Tarboro in Edgecombe County, North Carolina — The American South (South Atlantic)
Civil War Cemeteries
Buried with Honor
Henry Toole Clark of Tarboro, North Carolina's governor from July 1861 to September 1862, is also buried in Calvary Episcopal Churchyard. He readied the state for war, assembling troops, gathering supplies, making critical alliances, and defending vital ports from early Union attacks.
Construction began in 1859 on Calvary Church, one of the county's most important landmarks, but stopped during the war. The church was consecrated in 1868.
Old Town Cemetery, surrounding Howard Memorial Presbyterian Church was created as a public burying ground in 1790. Union soldiers killed at the Daniel's Schoolhouse engagement in 1863 were buried there until their families claimed the remains after
Erected by North Carolina Civil War Trails.
Marker series. This marker is included in the North Carolina Civil War Trails marker series.
Location. 35° 53.925′ N, 77° 31.882′ W. Marker is in Tarboro, North Carolina, in Edgecombe County. Marker is at the intersection of East St. James Street and St. David Street, on the right when traveling east on East St. James Street. Click for map. Marker is in this post office area: Tarboro NC 27886, United States of America.
Other nearby markers. At least 8 other markers are within walking distance of this marker. Joseph Blount Chesire, Jr. (about 400 feet away, measured in a direct line); St. Paul A.M.E. Zion Church (approx. 0.2 miles away); John C. Dancy (approx. 0.2 miles away); W.D. Pender (approx. 0.2 miles away); W.L. Saunders Henry T. Clark (approx. 0.2 miles away); George H. White (approx. ¼ mile away); U.S.S. Maine Memorial (approx. ¼ mile away). Click for a list of all markers in Tarboro.
Also see . . .
1. Major General William Dorsey Pender- Angelfire entry. ...at twenty-nine was the youngest and the fastest-rising major general in the Army of Northern Virginia at Gettysburg...been placed at the head of "Powell" Hill's old Light Division, one of the two best divisions in the army. (Submitted on August 2, 2011, by Mike Stroud of Bluffton, South Carolina.)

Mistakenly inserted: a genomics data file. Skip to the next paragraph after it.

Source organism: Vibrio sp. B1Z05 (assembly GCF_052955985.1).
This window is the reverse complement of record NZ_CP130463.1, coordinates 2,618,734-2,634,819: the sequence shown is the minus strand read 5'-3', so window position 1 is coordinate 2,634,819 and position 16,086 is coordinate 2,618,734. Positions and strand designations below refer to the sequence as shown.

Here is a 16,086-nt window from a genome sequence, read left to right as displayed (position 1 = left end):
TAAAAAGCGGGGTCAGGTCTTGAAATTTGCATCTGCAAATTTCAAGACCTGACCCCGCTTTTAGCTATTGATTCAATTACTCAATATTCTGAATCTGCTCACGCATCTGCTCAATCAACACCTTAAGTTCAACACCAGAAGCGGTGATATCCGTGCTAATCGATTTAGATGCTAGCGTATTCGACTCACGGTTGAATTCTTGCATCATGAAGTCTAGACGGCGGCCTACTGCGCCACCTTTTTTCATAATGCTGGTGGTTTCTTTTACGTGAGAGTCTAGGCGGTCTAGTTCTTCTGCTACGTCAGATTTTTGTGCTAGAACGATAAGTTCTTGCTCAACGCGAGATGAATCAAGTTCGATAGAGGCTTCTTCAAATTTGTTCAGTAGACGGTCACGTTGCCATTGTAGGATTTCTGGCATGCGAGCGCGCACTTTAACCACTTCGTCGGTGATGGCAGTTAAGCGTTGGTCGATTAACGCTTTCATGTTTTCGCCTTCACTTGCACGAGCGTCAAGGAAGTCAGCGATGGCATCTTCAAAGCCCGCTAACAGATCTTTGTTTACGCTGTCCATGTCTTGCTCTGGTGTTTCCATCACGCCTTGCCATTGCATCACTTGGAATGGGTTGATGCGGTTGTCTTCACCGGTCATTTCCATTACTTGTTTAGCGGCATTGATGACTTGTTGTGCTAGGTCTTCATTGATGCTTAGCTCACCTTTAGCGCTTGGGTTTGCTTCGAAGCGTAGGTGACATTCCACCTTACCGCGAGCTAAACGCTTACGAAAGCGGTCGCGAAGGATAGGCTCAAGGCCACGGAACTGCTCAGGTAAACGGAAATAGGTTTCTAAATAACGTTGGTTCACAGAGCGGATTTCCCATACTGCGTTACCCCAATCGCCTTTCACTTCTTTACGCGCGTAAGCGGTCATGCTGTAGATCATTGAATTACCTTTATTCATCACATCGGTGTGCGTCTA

2. William Dorsey Pender grave, (and photo)- Find a Grave entry. Pender received a shrapnel wound in the leg. The leg became infected as he was being transported to Staunton, Virginia, which resulted in being amputated there, and he died subsequent to the operation, on July 18, 1863. (Submitted on August 2, 2011, by Mike Stroud of Bluffton, South Carolina.)
3. The Battle of Big Bethel, From Wikipedia. was one of the earliest land battles of the American Civil War after the surrender of Fort Sumter. The battle between Union Army and Confederate States Army forces on June 10, 1861 took place in Hampton and York County, Virginia, (Submitted on August 2, 2011, by Mike Stroud of Bluffton, South Carolina.)
4. Henry Toole Clark - NCpedia entry. ...was the second of three chief executives to serve North Carolina during the Civil War. (Submitted on August 2, 2011, by Mike Stroud of Bluffton, South Carolina.)
5. C.S.S. Beaufort. built at Wilmington, Del., in 1854, as CALEDONIA. After North Carolina seceded, was turned over to the Confederate States Navy (Submitted on August 2, 2011, by Mike Stroud of Bluffton, South Carolina.)
Categories. • Cemeteries & Burial Sites • War, US Civil •
Credits. This page originally submitted on , by Mike Stroud of Bluffton, South Carolina. This page has been viewed 773 times since then and 30 times this year. Photos: 1, 2, 3, 4, 5, 6, 7, 8, 9, 10. submitted on , by Mike Stroud of Bluffton, South Carolina. This page was last revised on June 16, 2016.